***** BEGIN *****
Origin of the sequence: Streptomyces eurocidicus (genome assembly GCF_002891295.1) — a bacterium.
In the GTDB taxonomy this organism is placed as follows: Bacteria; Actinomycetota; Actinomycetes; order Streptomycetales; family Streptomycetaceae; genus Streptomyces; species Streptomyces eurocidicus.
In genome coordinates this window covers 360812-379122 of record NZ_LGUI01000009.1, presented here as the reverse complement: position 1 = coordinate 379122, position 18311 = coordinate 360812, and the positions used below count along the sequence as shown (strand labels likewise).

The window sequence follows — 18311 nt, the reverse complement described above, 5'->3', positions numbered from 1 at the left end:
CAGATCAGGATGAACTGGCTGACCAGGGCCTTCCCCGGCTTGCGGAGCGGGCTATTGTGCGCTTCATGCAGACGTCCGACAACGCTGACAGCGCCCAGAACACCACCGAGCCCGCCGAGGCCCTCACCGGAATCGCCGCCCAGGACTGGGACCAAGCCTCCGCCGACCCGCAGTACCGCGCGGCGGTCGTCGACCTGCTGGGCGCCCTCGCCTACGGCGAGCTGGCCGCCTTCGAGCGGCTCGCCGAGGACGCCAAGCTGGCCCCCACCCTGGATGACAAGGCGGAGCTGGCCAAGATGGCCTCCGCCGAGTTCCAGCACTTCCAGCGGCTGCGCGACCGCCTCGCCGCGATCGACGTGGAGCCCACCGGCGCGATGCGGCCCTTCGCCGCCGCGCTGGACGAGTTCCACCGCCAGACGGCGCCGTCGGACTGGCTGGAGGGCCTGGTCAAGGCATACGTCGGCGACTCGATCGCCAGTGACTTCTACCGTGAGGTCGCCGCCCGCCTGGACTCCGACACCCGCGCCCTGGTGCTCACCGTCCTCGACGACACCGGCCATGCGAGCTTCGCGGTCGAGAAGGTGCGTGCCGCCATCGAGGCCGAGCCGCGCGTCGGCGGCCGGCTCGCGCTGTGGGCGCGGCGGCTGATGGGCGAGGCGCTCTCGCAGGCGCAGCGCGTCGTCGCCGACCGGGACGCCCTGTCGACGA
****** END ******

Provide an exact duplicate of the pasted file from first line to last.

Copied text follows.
Origin of the sequence: Streptomyces eurocidicus (genome assembly GCF_002891295.1) — a bacterium.
In the GTDB taxonomy this organism is placed as follows: Bacteria; Actinomycetota; Actinomycetes; order Streptomycetales; family Streptomycetaceae; genus Streptomyces; species Streptomyces eurocidicus.
In genome coordinates this window covers 360812-379122 of record NZ_LGUI01000009.1, presented here as the reverse complement: position 1 = coordinate 379122, position 18311 = coordinate 360812, and the positions used below count along the sequence as shown (strand labels likewise).

The window sequence follows — 18311 nt, the reverse complement described above, 5'->3', positions numbered from 1 at the left end:
CAGATCAGGATGAACTGGCTGACCAGGGCCTTCCCCGGCTTGCGGAGCGGGCTATTGTGCGCTTCATGCAGACGTCCGACAACGCTGACAGCGCCCAGAACACCACCGAGCCCGCCGAGGCCCTCACCGGAATCGCCGCCCAGGACTGGGACCAAGCCTCCGCCGACCCGCAGTACCGCGCGGCGGTCGTCGACCTGCTGGGCGCCCTCGCCTACGGCGAGCTGGCCGCCTTCGAGCGGCTCGCCGAGGACGCCAAGCTGGCCCCCACCCTGGATGACAAGGCGGAGCTGGCCAAGATGGCCTCCGCCGAGTTCCAGCACTTCCAGCGGCTGCGCGACCGCCTCGCCGCGATCGACGTGGAGCCCACCGGCGCGATGCGGCCCTTCGCCGCCGCGCTGGACGAGTTCCACCGCCAGACGGCGCCGTCGGACTGGCTGGAGGGCCTGGTCAAGGCATACGTCGGCGACTCGATCGCCAGTGACTTCTACCGTGAGGTCGCCGCCCGCCTGGACTCCGACACCCGCGCCCTGGTGCTCACCGTCCTCGACGACACCGGCCATGCGAGCTTCGCGGTCGAGAAGGTGCGTGCCGCCATCGAGGCCGAGCCGCGCGTCGGCGGCCGGCTCGCGCTGTGGGCGCGGCGGCTGATGGGCGAGGCGCTCTCGCAGGCGCAGCGCGTCGTCGCCGACCGGGACGCCCTGTCGACGA